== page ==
Lets Fall In Love With Our Maker

Krishna with Radha

image: Krishna with Radha

“The eye through which I see God is the same eye through which God sees me;

my eye and God’s eye are one eye, one seeing, one knowing, one love.”

Meister Eckhart, Sermons of Meister Eckhart

Radha Krishna - thanks to FB page on same
Radha Krishna

We need to fully understand love if we wish to fall in love with the supreme love, known as  “Divine Love.” Nevertheless, such an understanding  is not something  that happens outside this world or beyond our space-time continuum. This is because each object in this world manifests the divine and thus, we as individuals  can encounter the divine in anything, anywhere and at any time.

But once this understanding  happens, and it is crucial that it does happen at some point, we come to realise that the divine permeates everything. Thus, one way of defining divine love would be by falling in love with everything, as distinguished from the love of one particular object. But this definition does not sufficiently distinguish divine love from human love and the question still remains: is the nature of divine love (i.e., the love of everything) the same as human love?

Once we acquire the realisation that the divine permeates everything, then the nature or mode of our love of the divine changes dramatically. As the object of our love becomes “everything,” the manner of our loving evolves from human to Divine. This is known as enlightenment.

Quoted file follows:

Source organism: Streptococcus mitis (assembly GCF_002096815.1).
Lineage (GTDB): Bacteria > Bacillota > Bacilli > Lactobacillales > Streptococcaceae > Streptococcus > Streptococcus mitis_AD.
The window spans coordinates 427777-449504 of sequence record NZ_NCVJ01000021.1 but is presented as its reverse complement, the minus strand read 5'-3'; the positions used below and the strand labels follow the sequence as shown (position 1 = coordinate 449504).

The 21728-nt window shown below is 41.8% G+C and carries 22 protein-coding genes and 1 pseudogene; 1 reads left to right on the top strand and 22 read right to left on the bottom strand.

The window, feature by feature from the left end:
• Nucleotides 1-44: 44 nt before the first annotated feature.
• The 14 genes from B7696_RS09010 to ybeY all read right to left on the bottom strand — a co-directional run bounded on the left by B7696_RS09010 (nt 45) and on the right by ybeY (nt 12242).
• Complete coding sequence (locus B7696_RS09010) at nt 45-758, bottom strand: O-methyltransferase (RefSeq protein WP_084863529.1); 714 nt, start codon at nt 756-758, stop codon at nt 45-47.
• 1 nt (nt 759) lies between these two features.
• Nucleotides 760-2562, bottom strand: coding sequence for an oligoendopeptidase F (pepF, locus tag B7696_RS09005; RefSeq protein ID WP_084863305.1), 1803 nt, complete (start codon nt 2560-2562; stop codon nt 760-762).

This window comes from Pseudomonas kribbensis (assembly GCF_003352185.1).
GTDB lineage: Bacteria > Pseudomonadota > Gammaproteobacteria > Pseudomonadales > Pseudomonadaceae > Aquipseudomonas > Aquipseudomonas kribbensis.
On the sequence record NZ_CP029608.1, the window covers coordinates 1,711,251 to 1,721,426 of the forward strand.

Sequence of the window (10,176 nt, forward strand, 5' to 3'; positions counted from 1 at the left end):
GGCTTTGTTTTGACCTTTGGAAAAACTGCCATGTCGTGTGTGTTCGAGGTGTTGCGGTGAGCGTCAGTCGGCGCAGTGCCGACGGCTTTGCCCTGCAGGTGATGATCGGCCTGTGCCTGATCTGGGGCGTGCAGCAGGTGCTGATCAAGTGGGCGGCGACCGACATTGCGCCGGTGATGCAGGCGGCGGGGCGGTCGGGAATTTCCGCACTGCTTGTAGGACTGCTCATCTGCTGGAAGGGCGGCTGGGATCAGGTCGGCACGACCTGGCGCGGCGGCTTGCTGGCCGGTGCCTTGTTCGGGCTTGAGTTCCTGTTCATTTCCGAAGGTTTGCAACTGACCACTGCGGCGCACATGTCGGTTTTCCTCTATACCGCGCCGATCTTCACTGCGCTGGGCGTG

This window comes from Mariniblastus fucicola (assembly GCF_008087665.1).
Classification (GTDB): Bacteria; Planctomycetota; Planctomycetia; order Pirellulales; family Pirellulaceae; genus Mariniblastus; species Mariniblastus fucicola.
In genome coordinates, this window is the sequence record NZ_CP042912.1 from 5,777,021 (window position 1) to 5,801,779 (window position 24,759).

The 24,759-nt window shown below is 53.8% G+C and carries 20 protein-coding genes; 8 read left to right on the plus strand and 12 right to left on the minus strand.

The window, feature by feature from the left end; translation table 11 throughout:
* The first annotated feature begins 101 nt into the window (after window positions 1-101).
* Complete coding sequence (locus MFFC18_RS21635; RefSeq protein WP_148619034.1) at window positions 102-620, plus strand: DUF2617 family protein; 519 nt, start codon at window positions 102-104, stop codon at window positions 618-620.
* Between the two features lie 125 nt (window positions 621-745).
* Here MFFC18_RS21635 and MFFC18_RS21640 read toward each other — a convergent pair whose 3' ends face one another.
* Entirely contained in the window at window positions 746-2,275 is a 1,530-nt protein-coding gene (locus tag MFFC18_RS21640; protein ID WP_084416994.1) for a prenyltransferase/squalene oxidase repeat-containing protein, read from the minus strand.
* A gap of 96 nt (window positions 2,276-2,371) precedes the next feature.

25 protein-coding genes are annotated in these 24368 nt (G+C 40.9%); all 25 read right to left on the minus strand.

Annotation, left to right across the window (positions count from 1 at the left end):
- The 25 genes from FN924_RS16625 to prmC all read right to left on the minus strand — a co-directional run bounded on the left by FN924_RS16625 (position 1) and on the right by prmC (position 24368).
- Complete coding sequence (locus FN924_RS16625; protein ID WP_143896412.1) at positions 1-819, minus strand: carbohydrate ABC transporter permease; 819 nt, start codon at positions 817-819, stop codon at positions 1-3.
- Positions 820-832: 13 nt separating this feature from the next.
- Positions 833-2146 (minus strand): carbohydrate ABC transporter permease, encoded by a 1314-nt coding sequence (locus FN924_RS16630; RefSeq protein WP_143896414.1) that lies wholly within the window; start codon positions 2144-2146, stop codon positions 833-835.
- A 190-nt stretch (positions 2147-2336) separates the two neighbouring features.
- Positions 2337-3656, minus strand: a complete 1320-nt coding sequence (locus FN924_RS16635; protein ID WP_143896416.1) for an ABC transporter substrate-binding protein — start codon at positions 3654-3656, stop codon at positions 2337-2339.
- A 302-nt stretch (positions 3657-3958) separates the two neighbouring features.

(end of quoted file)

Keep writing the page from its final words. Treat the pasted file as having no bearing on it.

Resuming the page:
Divine love may begin with our loving another person, but gradually our love grows to embrace everything in the world, and as our love encompasses everything, we transcend the norms associated with human love and the manner of loving changes.

Flowers In The Garden – Rumi


Beauty Of The Arts
Beauty Of The Arts

Imam Ali once said, “be like the flower that gives its fragrance to even the hand that crushes it.”

 

We humans are like seeds. We belong to the garden. ‘But of what garden?’ we ask. ‘From what planting?’

We admit to pondering little about the matter of our growth in this Earthly garden. We barely discern the seed-like nature of ourselves; that the outer-life is a flower or husk, protecting or concealing our fragile inner life, an embryo of a new being-ness. Both pod and flower have a part to play if the whole self is ever to be born.

We search for ways to harmonize these often quarrelsome aspects. Will we ever succeed? If not, the difficult task of bearing new life onto the planet, life and vision and will, is bound to fail, with seeds falling on fallow ground.

Traditions also speak of the calamitous consequences of ignoring this enormous human responsibility. All this knowledge, the good gardener knows, and probably more. Doesn’t the gardener remember where control over conditions ends?  Nature is far more powerful than us. A good gardener is well-practiced in sprouting seeds, and getting them to grow. But the ‘Garden of the Heart’ needs cultivation, to bring forth the blossoming of spirit and of a new consciousness.  

 


Here’s a short story about ‘The Wisdom of  Rumi’.

 

One day Sirajuddin, a Khalifa of high initiate of Rumi, went to the garden of Husamuddin and picked a bunch of flowers for Rumi. When he again entered the house, he saw that many important and learned people were sitting and listening to Rumi give a spiritual discourse. Sirajuddin was taken by the talk and forgot about the flowers. Rumi turned to him and said that whoever comes from a garden should bring flowers with him, as whoever comes from the shop of the sweet-seller is expected to bring back some sweets.